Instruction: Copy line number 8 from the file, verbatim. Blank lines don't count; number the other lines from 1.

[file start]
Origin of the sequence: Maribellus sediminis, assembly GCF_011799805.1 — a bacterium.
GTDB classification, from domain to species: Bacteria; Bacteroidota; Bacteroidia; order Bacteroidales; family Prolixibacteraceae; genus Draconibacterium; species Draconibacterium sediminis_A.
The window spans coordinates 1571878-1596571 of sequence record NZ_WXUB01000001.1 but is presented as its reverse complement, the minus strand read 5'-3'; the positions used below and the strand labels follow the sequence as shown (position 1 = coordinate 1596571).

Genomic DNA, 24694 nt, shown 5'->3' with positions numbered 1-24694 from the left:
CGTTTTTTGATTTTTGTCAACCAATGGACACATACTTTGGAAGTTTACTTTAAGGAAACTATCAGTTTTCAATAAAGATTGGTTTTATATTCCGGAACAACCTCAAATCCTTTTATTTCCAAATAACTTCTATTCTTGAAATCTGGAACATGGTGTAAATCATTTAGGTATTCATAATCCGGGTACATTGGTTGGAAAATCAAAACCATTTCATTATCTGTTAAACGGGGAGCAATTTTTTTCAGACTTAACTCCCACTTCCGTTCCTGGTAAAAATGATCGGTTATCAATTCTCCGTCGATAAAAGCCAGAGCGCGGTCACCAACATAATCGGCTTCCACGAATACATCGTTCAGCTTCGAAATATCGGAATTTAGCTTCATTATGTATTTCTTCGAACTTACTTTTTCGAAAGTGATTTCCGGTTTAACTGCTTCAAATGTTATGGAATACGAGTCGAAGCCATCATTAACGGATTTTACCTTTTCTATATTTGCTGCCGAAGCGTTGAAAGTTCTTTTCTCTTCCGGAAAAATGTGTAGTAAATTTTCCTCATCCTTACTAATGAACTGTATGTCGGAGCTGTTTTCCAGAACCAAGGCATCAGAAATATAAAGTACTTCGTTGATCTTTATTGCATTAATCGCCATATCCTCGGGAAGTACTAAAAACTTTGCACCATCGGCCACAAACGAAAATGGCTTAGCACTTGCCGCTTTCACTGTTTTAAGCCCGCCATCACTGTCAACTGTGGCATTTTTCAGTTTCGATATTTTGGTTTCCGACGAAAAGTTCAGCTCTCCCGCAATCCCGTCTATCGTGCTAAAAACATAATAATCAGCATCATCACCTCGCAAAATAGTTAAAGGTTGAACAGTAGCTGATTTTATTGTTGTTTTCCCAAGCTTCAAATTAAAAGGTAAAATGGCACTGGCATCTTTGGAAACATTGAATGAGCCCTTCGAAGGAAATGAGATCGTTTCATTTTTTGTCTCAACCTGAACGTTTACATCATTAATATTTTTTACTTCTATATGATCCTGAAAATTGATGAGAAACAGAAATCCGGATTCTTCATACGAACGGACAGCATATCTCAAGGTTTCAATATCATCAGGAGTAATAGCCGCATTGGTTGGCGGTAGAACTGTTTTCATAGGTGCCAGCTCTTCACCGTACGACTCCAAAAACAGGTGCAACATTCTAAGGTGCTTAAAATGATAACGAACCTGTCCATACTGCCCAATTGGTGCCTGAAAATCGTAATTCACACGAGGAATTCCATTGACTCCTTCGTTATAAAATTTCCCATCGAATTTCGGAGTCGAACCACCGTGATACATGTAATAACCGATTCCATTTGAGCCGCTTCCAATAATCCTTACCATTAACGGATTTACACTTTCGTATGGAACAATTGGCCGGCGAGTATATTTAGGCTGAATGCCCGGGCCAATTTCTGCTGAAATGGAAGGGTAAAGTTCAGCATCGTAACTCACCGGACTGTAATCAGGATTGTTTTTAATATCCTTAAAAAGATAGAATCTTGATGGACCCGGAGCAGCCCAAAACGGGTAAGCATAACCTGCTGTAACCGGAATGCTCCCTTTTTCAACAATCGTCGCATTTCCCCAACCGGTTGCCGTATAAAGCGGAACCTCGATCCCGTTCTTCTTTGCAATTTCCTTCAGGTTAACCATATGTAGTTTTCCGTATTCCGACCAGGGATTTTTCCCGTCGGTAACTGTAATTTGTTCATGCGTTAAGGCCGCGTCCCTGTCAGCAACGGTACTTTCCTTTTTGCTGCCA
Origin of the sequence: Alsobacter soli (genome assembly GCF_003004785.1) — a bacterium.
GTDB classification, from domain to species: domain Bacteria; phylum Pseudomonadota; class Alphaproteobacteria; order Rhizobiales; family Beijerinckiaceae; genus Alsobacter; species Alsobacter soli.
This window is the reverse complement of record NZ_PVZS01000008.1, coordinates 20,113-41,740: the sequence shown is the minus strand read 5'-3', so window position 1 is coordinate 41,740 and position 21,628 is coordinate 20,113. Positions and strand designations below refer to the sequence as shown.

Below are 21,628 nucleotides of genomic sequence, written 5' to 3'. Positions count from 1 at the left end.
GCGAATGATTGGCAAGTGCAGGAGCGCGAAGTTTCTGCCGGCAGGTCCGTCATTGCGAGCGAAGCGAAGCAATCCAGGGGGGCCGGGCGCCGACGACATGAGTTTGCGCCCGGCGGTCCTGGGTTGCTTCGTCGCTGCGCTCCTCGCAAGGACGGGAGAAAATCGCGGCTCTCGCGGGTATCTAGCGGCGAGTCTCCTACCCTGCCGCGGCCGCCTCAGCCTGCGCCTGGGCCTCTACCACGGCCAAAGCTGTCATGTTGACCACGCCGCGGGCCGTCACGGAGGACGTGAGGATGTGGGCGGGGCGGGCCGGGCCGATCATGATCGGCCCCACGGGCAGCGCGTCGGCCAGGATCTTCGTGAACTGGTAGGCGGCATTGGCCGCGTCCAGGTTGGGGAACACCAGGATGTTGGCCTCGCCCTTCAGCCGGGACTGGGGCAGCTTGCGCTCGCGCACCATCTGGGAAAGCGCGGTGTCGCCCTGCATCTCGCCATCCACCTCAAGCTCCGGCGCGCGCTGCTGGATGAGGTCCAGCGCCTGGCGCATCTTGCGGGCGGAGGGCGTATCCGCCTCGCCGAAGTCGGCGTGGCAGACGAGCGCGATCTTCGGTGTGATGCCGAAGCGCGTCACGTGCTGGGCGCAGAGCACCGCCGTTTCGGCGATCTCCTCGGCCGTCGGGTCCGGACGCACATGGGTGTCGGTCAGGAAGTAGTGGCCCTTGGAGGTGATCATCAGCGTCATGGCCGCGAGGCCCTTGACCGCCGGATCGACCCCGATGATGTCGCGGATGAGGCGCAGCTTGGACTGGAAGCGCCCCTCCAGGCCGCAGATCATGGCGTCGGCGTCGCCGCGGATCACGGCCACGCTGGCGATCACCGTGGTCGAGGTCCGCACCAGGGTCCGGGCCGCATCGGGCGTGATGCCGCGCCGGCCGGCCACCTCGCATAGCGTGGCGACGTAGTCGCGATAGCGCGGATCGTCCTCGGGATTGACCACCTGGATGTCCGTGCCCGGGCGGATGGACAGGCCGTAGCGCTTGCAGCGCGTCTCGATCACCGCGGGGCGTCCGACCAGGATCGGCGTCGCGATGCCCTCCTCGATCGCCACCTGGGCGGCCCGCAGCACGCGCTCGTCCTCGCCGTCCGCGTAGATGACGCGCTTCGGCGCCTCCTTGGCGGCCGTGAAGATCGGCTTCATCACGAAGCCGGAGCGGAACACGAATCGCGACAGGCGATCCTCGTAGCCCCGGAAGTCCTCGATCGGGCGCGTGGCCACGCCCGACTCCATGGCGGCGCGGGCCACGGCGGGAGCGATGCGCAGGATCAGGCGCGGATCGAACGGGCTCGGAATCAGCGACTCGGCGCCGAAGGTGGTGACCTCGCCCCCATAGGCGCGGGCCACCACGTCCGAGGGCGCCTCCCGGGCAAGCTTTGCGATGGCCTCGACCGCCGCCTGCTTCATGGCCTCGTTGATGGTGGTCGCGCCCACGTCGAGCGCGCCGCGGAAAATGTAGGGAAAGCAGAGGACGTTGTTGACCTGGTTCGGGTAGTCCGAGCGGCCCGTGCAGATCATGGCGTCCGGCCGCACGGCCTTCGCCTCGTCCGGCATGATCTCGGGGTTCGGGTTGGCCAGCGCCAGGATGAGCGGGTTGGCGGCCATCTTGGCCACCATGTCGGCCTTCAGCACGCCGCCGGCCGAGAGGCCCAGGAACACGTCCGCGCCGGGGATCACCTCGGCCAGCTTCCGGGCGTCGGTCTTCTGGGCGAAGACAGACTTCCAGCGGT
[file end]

This window is the reverse complement of record NZ_PVZS01000008.1, coordinates 20,113-41,740: the sequence shown is the minus strand read 5'-3', so window position 1 is coordinate 41,740 and position 21,628 is coordinate 20,113. Positions and strand designations below refer to the sequence as shown.